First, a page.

Federal and State Requirements
The federal government does not technically require U.S. drivers to maintain auto insurance. However, it does use federal highway assistance funds as an incentive for individual states to mandate it. States that do not have a mandatory licensing law do not receive any highway assistance funds. As a result, all but one state requires drivers to have auto insurance. New Hampshire is the one exception because it requires drivers to either prove that they have the funds to pay for repairs in the event of a collision or acquire auto insurance.
However, states have different levels of minimum auto insurance that they require. The majority of states require drivers to obtain, at minimum, liability coverage for both bodily injury and property damage. Some states also require Personal Injury Protection (PIP) and/or Uninsured/Underinsured Motorist Protection.
Each state also varies in the minimum dollar amount required for each insurance type. For example, Alabama requires drivers to have $25,000 in coverage for personal injury per person, $50,000 for personal injury per accident, and $25,000 for property damage per accident. The shorthand for this requirement would be 25/50/25. Alternatively, Maryland requires 30/60/15, while Florida requires 0/0/10 (plus $10,000 in PIP).
Needless to say, your specific insurance needs will differ based on where you are located. However, it is not recommended to only obtain the minimum insurance that the state requires. In many states, these policies are not enough to cover the costs of major accidents, which means that you could be left to pay huge medical bills and/or repair costs out of pocket.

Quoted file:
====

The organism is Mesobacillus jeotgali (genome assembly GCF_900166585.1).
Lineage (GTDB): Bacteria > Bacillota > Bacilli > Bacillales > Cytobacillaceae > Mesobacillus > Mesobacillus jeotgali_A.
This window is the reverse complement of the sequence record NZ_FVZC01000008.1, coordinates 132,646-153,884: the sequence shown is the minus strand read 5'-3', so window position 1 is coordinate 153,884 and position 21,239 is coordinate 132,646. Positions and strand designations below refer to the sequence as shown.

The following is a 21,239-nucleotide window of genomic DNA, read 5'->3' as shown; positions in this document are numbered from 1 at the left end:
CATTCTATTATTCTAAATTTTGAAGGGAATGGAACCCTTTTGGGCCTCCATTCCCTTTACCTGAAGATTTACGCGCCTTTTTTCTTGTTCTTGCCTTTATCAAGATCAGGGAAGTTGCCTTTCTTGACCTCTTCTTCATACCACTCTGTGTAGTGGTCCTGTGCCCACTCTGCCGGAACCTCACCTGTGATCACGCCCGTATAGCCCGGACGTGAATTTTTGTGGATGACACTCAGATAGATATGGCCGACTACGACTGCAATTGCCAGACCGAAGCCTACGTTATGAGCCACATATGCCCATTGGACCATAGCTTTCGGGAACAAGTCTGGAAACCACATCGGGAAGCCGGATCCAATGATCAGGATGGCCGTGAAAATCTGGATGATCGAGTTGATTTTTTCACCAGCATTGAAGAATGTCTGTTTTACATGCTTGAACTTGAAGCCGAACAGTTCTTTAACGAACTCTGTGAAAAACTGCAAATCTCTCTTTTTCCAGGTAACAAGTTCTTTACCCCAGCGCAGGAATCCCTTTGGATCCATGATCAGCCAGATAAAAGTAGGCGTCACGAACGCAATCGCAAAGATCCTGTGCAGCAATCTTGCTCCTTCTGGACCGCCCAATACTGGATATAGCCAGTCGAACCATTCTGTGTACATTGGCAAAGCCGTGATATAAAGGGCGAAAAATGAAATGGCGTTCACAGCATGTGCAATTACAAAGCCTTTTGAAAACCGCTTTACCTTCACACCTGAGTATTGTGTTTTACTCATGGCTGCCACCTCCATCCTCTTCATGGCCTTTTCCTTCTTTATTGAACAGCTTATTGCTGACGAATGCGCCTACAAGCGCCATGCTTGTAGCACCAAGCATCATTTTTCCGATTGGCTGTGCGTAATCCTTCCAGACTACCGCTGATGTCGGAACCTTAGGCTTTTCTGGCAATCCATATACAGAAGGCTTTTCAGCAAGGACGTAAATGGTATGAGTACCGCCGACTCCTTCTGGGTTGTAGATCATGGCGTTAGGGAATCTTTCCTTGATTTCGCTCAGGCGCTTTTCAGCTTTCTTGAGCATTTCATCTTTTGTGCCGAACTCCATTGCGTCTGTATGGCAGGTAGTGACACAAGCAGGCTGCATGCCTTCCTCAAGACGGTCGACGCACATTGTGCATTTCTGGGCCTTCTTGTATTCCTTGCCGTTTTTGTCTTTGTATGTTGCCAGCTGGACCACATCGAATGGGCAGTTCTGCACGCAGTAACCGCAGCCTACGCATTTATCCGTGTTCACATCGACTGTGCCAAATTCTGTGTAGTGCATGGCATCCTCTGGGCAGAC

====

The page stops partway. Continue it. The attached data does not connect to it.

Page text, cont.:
You can learn more about state-specific auto insurance requirements right here.
Auto Insurance Rates
On average, Americans spend about $1,500 per year (or $125 per month) on auto insurance. Rates vary by insurance providers, location, insurance type, and the level of coverage. However, these rates are also highly dependent on drivers. When an insurance provider is calculating your rates, they will look at the following factors:
- Location – Generally, if you live, commute, or work in an urban area, your rates will be higher, as accidents are more prevalent in densely-populated regions. However, other location-based factors are important, too, like adverse weather conditions and reports of vandalism.
- Age – Statistically, younger drivers get in more accidents. This means that the younger you are, the more you will need to pay in insurance premiums.
- Gender – Men are more likely than women to get in accidents, so your gender could impact your auto rates as well.
- Marital Status – Typically, married couples take fewer risks than their single counterparts, and this holds true for driving. Married couples get in fewer accidents, and therefore pose a smaller risk for insurance providers.
- Driving Experience – While this metric is similar to age, it is still slightly different. Usually, the older you are, the longer you have been driving, but that is not always true. Nonetheless, people who have held a driver’s license for longer are more experienced, and therefore pay lower premiums.